The speculation about a Yahoo/Microsoft merger is delicious. Scott Rosenberg, comparing the deal with the Time Warner/AOL buy-out before the Clinton speculative bubble burst, says:
Acquisitions at this scale virtually never lead to useful combinations, strategic synergies, or anything else of use. They are financial engineering. Whatâ€™s happening with this one is pretty simple: Microsoft and Yahoo have both found themselves at dead ends, but they both have formidable assets, and their leaderships are acting out of desperation.
I’m sure I’m not the only one to disagree with Scott on this call. First, Yahoo has something that AOL couldn’t hope for, a cozy relationship with AT&T. Second, the association of the top browser maker and the default portal vendor for everyone who buys consumer broadband from Mummy Bell will create a synergy that will assure a continuing upslope on the growth curve for the combination. Individually, each company should be worried about what’s next. Together they can plan what’s next for a huge number of people who access the web. Rosenberg predicts,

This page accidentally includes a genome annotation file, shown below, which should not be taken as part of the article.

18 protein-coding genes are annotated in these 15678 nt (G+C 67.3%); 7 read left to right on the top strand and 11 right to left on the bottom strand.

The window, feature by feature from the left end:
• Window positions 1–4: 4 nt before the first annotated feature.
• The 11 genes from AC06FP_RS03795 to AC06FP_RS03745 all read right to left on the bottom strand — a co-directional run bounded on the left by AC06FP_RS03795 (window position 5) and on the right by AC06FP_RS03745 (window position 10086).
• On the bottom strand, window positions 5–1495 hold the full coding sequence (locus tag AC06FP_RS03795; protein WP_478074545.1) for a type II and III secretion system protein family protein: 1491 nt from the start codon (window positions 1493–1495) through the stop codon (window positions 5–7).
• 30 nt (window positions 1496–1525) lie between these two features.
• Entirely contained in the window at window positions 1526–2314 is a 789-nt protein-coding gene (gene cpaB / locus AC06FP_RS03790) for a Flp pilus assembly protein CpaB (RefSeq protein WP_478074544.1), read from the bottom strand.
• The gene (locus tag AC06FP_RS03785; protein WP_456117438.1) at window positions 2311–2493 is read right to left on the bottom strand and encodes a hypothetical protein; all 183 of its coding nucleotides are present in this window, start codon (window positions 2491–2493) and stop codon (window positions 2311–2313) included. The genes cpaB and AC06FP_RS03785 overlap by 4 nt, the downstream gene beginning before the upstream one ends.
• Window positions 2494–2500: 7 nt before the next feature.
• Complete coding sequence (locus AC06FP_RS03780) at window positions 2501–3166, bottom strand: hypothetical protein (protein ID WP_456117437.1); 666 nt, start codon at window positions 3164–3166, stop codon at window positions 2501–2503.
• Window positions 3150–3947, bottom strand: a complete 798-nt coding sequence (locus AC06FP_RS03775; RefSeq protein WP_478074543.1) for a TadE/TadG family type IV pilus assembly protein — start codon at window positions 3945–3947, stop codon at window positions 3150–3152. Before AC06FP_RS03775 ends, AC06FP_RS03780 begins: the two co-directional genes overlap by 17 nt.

If Microsoft acquires Yahoo, the companiesâ€™ stock will initially prosper and the media will cheer on a new round of the War on Google. But seven years from now Yahoo will be as much of a shell as AOL is today.
Not a very bold prediction when you look at the seven year horizon… hell, in seven years the Iraq war could even be over. Be that as it may, I predict that if the combination occurs now then in seven years it will be a juggernaut worth twice as much as it is today. It will attract digital-media talent like a magnet, and it will be a countervailing market force to Google in some areas and Google’s best customer in others. And the fiber under Interstate 5 from San Jose through Portland to Seattle with the Yottabyte connector under I84 from the Google server farms on the Columbia will cram so many photons down the pipe that they practically melt the roadways.
My big hope is that Google buys Amazon and then with the good offices of the DRM consortium all of us Internet users can throw away the mice, throw away the keyboards, hang a 60 inch HDTV screen on the walls, crawl into our orange sofas and (equipped perhaps with a drool-cup)Â just sit there and let Googlezon, Microhoo, and Rupert Murdoch manage all our retail and information needs.